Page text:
Objectives Diabetic patients continued to develop vascular complications despite achieving normal glucose level, suggesting metabolic memory which was associated with histone H3 lysine (H3K9) methylation through gene repression. Here we hypothesised that H3K9 di-methylation (H3K9me2) might be involved in vascular remodelling under diabetic condition; and histone demethylase KDM3A, an important regulator for H3K9me2, might play a key role in these pathologies.
Methods To generate diabetic model, male SD rats were fed with 60% fat diet for 4 weeks followed by intraperitoneal injection with 40mg/kg streptozotocin for another 2 weeks. The carotid arteries from diabetic rats (glucose 15-33 mM) were injured by balloon catheter to induced neointimal hyperplasia, and transfected with adenovirus encoding KDM3A gene or control adenovirus (Ad-GFP) for KDM3A overexpression. A KDM3A siRNA was delivered by lentivirus to down-regulate KDM3A level; the control lentivirus is Lenti-NC. Vascular smooth muscle cells (VSMCs) were isolated from thoracic aorta of SD rats. Microarray analysis was performed to identify altered gene profile in carotid arteries after balloon injury. Chip assay was used to evaluate the H3K9me2 level at the promoter region of certain genes.
Results H3K9me2 level was decreased by 51.3% in carotid arteries from diabetic rats compared to normal rats, which was associated with 1.32-fold increase of KDM3A mRNA during neointimal formation. After 28-day balloon injury, the area of neointimal to media (I/M) ratio was further enhanced by KDM3A overexpression compared with Ad-GFP control group (1.58 ± 0.30 vs. 0.86 ± 0.13, p < 0.05). However, KDM3A knockdown significantly decreased I/M ratio as compared to Lenti-NC (0.64 ± 0.18 vs. 1.45 ± 0.19, p < 0.05). Microarray analysis revealed ROCK2- and AGTR1-dependent vascular remodelling pathways was mediated by KDM3A after balloon injury at 7 days. KDM3A, ROCK2 and AGTR1 were up-regulated 4.17-fold, 1.57-fold, 4.14-fold, respectively, in KDM3A overexpression group as compared to Ad-GFP; whereas KDM3A knockdown reduced the expression of these 3 genes by 42.5%, 21.3%, 28.5%, respectively (p < 0.05 vs. Lenti-NC). The KDM3A effects were further verified in VSMCs. HG (30mM)- and Ang II (1μM)-stimulated proliferation and migration of VSMCs was further enhanced in KDM3A overexpression group. However, the PCNA level, a proliferation index, was markedly blunted by KDM3A knockdown compared with Lenti-NC group (0.20 ± 0.02 vs. 0.15 ± 0.03, p < 0.05). Similar inhibitory effect of migration was also observed after KDM3A knockdown. Western blot indicated HG-induced expression of ROCK2 and downstream target p-MYPT-1 was further enhanced by KDM3A overexpression, but oppositely abolished by 41.4% and 31.9%, respectively, after knocking-down KDM3A (p < 0.05 vs. Lenti-NC). AGTR1 levels was also pronouncedly elevated after KDM3A overexpression, but blocked by 52.8% after KDM3A knockdown under 1μM Ang II stimulation (p < 0.05 vs. Lenti-NC); the downstream target ERK1/2 activity changed in the same tendency. More importantly, KDM3A knockdown increases H3K9m2 in the proximal promoter region of ROCK2 and AGTR1 genes in cultured VSMCs by Chip assay (p < 0.05 vs. Lenti-NC).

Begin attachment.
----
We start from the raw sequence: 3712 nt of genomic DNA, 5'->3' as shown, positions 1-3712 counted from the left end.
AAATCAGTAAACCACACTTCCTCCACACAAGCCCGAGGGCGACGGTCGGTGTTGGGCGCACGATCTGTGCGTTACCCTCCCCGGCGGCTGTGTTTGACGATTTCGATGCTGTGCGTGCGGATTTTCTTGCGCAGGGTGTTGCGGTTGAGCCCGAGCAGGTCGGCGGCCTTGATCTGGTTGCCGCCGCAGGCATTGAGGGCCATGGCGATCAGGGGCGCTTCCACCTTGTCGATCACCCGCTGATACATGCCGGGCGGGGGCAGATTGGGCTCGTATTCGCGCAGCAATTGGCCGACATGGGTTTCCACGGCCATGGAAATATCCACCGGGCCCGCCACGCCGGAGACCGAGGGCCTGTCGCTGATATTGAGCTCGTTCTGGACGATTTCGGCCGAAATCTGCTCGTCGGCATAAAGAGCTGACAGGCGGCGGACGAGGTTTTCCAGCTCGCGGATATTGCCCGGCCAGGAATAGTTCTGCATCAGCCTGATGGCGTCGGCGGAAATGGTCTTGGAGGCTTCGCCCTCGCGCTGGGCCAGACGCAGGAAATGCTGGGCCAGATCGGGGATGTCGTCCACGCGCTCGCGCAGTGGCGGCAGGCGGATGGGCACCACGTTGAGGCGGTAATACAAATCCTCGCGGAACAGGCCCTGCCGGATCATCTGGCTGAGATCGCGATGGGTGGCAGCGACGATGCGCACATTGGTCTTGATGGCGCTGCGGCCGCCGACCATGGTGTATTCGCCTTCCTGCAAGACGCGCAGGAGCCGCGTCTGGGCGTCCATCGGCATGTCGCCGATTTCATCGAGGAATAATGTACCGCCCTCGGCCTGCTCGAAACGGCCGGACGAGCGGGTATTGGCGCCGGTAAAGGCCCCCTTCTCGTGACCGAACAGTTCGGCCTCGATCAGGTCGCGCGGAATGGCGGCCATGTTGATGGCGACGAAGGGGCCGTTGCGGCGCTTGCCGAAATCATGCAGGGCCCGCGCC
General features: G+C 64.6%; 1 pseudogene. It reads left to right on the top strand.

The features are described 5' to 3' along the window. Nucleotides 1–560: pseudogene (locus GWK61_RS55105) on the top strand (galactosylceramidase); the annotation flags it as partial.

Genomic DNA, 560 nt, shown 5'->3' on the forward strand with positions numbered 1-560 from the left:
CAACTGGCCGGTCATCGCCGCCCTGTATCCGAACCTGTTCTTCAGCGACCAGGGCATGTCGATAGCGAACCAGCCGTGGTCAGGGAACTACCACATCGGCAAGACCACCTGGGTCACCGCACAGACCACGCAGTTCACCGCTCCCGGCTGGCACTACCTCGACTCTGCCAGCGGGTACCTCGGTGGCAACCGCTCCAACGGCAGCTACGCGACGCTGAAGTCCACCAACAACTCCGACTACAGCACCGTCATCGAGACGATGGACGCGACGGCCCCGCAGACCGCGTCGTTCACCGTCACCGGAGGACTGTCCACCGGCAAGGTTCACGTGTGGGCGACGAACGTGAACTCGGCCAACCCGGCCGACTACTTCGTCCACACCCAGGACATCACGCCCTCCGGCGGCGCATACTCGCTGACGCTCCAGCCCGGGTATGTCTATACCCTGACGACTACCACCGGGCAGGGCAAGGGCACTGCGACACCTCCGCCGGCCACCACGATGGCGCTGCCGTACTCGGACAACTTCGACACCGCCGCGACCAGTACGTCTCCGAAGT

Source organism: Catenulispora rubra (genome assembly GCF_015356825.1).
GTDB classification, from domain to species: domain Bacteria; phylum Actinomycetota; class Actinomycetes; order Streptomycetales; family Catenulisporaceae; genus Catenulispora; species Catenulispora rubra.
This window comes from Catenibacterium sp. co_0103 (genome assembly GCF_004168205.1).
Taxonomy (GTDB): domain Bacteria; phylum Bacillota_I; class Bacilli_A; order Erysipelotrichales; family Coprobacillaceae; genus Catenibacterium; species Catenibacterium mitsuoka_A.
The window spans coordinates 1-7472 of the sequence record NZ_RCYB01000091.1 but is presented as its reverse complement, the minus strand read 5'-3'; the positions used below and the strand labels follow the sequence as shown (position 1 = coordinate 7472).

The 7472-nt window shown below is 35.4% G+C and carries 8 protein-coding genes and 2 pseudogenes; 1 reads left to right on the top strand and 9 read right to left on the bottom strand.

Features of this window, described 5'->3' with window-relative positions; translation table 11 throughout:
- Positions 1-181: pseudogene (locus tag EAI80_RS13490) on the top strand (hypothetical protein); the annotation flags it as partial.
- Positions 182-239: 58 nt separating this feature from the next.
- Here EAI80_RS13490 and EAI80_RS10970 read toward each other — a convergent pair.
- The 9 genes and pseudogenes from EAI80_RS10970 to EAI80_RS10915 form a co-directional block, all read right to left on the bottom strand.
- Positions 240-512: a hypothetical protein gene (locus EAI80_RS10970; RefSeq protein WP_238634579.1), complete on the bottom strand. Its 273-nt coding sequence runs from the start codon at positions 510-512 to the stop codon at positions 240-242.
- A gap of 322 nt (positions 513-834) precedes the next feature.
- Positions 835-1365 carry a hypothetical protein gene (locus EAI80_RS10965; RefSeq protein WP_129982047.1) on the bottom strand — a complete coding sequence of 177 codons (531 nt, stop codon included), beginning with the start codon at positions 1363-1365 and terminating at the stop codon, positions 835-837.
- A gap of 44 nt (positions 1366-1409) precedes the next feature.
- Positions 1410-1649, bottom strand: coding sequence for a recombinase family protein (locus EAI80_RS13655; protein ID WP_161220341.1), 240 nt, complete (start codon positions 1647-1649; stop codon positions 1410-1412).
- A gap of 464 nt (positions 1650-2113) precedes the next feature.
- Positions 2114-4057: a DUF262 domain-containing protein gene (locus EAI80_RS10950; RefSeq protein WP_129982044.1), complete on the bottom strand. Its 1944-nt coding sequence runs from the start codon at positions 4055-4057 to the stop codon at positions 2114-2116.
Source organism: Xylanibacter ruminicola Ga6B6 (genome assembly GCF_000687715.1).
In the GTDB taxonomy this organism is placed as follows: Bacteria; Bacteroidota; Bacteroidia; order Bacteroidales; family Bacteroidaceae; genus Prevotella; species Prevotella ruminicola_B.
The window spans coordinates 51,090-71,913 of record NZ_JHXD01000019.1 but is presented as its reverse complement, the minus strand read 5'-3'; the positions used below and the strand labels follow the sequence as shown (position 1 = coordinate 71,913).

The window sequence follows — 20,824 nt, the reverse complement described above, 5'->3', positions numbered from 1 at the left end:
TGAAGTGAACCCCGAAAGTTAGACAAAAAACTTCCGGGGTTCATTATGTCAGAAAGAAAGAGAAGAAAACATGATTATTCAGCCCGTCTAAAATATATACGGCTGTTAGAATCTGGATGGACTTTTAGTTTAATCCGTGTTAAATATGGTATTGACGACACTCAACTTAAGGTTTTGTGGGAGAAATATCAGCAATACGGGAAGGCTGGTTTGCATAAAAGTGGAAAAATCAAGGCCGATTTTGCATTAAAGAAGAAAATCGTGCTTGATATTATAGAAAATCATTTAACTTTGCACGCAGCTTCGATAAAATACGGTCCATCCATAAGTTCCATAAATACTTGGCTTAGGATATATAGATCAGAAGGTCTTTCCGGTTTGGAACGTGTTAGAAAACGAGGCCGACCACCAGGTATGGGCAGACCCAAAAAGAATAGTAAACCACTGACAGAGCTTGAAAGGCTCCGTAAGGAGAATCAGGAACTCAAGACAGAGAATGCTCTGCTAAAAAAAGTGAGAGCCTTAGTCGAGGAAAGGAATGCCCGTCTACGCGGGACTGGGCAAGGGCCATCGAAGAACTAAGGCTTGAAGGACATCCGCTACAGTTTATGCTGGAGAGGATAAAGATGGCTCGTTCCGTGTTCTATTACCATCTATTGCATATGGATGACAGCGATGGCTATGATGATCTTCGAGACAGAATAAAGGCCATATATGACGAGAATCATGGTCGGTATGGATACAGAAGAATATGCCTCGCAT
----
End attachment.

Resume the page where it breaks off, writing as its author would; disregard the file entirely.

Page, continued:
Conclusions H3K9me2 may be a major underlying mechanism for vascular remolding in diabetes, and histone demethylase KDM3A may represent a promising therapeutic approach for the prevention of coronary artery disease combined with diabetes.
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